To assess if the inhibitory effect of poncirin on osteoclastogenesis resulted from its cytotoxicity, RAW264.7 cells were treated with varying concentrations of poncirin for 48 h, following which the cell viability was assessed by the MTT assay. Poncirin did not affect the rate of cell growth even as high as 50 μg/mL, indicating that the poncirin-mediated suppression of osteoclastogenesis is not due to cytotoxic effects (Fig. 2C).

Effect of poncirin on the expression of osteoclast-specific genes

Osteoclast differentiation is positively regulated by osteogenic genes, such as Acp5 (TRAP), Mmp9 (MMP9), and Ctsk (cathepsin K). To evaluate the effect of poncirin on the expression of these osteoclast-specific genes, RAW264.7 cells were pretreated with or without poncirin and further stimulated with sRANKL for 4 days and mRNA levels were measured by real-time qPCR. sRANKL significantly stimulated the expression of Acp5, Mmp9, and Ctsk in RAW264.7 cells. In contrast, pretreatment with poncirin efficiently suppressed the induction of all three genes in a concentration-dependent manner (Fig. 3A). Interestingly, a one-day treatment with sRANKL followed by treatment with poncirin (post-treatment with poncirin) also dramatically inhibited the sRANKL-induced Acp5 expression in a concentration-dependent manner (Fig. 3B). These data indicate that poncirin efficiently inhibits osteoclast differentiation through down-regulation of key genes involved in osteoclastogenesis.

Figure 3. Effect of poncirin on osteoclast-specific gene expression in sRANKL-stimulated RAW264.7 cells. (A) Cells were pretreated with the indicated concentration of poncirin, followed by culturing with sRANKL (100 ng/mL) for 4 days. The mRNA levels of TRAP, MMP9, and cathepsin K were evaluated by quantitative real-time PCR. (B) Cells were cultured with sRANKL (100 ng/mL) for 1 day, and then further incubated in the presence of the indicated concentration of poncirin for additional 3 days; the mRNA level of TRAP was determined by quantitative real-time PCR. Fold changes relative to each gene level in the control are presented as mean ± SD of independent experiments (n=3). ###p<0.001 compared with the control. **p<0.01, ***p<0.001 compared with sRANKL.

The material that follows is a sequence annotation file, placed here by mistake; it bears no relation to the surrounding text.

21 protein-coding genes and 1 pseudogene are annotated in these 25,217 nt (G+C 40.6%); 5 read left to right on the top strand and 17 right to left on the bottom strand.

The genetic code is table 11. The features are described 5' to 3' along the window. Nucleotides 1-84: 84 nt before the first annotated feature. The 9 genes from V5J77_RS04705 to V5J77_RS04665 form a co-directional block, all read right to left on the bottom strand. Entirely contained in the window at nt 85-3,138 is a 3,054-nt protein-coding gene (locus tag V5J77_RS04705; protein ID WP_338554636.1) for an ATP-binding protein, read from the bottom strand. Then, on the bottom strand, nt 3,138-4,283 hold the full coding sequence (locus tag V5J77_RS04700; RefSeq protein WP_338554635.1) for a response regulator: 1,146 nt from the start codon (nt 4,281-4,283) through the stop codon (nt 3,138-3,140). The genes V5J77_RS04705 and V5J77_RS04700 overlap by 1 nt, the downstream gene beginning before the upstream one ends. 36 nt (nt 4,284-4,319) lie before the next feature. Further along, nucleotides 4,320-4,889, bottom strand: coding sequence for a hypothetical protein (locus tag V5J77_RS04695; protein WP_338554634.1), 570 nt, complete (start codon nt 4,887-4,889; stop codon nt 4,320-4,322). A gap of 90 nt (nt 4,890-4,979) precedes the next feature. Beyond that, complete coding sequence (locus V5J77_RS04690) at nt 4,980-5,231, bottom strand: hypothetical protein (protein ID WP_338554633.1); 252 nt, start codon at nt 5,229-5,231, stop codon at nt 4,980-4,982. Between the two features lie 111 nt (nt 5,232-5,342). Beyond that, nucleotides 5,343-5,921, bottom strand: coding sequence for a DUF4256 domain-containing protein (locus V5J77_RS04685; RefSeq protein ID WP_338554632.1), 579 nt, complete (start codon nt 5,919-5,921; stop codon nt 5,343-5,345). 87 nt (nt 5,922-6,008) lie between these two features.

Effect of poncirin on expression of c-Fos and NFATc1

c-Fos and NFATc1 are the key transcription factors involved in osteoclast differentiation. Induction of c-Fos, a critical component of the activator protein (AP)-1, is required for the robust expression of NFATc1. Therefore, we further undertook to evaluate if poncirin regulates osteoclast differentiation by modulating the activities of c-Fos and NFATc1. Incubation for 4 days with sRANKL elevated the gene expression of both c-Fos and Nfatc1 genes in RAW264.7 cells (Fig. 4). However, pretreatment with poncirin significantly suppresses the expression of these genes (Fig. 4). Nfatc1 expression was efficiently down-regulated at a concentration as low as 0.05 μg/mL.

Figure 4. Effect of poncirin on sRANKL-induced c-Fos and NFATc1 expression in RAW264.7 cells. Cells were pretreated with the indicated concentration of poncirin, after which they were cultured with sRANKL (100 ng/mL) for 4 days. The mRNA levels of c-Fos and NFATc1 were evaluated by quantitative real-time PCR. Fold changes relative to each gene level in the control are presented as mean ± SD of independent experiments (n=3). #p<0.05, ##p<0.01 compared with the control. *p<0.05, **p<0.01 compared with sRANKL.

Effect of poncirin on MAPKs and NF-κB activation in sRANKL-stimulated RAW264.7 cells

RANKL activates NFATc1 via a variety of key signal transducers, including p38, ERK, JNK, and NF-κB. To elucidate the role of poncirin in signal transduction of osteoclast differentiation, we examined the effects of poncirin on the RANKL-induced early activation of MAPKs. RAW264.7 cells were pretreated with poncirin for 1 h and stimulated with sRANKL for 15 min, after which we determined the phosphorylation levels of p38, JNK, ERK, and NF-κB by immunoblot analysis. We observed that sRANKL markedly induces the activation of all three MAPKs. However, pretreatment with poncirin inhibited the sRANKL-induced acute JNK activation without significantly affecting the expressions of ERK or p38 (Fig. 5A). Furthermore, poncirin also suppresses the sRANKL-induced NF-κB activation (Fig. 5B).

Figure 5. Effect of poncirin on sRANKL-induced activation of MAP kinases and NF-κB. RAW264.7 cells were pretreated with or without poncirin as indicated for 1 h, and then stimulated with sRANKL (100 ng/mL) for additional 15 min (A) or 24 h (B). Cell lysates were prepared and subjected to Western blotting with the indicated antibodies.